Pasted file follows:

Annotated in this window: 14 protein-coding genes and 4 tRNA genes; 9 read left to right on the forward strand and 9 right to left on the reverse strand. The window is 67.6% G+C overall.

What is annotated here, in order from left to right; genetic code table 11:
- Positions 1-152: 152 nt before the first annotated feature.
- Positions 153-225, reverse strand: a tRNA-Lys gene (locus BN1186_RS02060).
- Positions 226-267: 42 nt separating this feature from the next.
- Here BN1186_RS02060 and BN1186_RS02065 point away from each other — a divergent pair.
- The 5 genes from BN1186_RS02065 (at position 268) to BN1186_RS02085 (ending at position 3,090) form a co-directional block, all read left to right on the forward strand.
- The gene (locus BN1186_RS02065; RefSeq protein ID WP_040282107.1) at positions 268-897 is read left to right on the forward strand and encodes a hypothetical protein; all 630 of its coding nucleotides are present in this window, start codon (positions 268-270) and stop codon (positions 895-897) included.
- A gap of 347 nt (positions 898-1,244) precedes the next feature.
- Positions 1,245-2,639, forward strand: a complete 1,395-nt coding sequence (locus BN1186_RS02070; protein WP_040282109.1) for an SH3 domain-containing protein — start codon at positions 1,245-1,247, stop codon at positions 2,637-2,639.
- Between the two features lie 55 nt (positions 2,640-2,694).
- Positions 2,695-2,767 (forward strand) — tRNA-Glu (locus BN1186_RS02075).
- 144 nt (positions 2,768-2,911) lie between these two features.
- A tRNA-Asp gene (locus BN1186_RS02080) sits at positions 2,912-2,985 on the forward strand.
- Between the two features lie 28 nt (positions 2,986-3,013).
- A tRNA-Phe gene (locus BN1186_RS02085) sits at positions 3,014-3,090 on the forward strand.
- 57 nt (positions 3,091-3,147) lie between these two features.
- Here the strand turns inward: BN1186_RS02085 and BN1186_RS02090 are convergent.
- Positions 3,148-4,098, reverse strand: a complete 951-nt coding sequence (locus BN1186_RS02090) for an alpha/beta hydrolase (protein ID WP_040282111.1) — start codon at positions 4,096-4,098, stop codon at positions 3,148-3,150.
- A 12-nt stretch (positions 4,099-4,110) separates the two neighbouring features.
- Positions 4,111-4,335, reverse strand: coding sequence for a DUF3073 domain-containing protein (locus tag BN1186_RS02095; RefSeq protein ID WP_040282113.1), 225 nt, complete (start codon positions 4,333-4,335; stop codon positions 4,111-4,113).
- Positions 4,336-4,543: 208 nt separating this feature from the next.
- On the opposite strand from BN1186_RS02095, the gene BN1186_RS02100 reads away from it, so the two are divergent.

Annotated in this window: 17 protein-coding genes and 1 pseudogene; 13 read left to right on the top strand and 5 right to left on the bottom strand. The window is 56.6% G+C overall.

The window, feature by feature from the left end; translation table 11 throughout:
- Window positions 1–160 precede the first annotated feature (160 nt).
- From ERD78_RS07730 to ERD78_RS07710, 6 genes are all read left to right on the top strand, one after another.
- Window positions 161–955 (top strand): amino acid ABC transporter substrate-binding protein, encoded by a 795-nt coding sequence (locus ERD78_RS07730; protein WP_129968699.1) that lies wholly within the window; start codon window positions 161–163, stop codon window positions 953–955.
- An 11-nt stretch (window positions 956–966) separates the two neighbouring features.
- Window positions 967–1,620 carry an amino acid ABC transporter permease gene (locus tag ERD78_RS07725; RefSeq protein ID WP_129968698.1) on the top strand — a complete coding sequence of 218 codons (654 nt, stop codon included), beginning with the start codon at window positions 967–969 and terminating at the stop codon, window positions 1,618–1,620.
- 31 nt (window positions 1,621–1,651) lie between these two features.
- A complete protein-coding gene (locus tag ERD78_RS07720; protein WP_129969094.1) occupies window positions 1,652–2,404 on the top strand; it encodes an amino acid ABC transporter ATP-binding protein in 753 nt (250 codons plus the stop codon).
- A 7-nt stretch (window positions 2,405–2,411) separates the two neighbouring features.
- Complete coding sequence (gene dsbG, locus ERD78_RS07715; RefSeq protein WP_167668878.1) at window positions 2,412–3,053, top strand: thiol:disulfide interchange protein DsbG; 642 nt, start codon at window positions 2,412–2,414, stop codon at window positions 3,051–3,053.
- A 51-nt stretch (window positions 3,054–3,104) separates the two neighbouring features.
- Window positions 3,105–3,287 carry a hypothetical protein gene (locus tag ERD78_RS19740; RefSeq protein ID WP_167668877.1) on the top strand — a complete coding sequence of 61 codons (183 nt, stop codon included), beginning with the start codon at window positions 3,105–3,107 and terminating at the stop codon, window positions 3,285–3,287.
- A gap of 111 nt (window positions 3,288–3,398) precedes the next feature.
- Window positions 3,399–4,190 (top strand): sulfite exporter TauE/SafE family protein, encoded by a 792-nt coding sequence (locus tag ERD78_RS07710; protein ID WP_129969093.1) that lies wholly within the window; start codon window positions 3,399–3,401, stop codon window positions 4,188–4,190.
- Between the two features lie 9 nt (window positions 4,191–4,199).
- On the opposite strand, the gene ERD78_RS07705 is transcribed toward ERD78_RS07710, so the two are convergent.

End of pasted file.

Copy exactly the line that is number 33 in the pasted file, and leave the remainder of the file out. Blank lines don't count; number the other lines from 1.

- A 7-nt stretch (window positions 2,405–2,411) separates the two neighbouring features.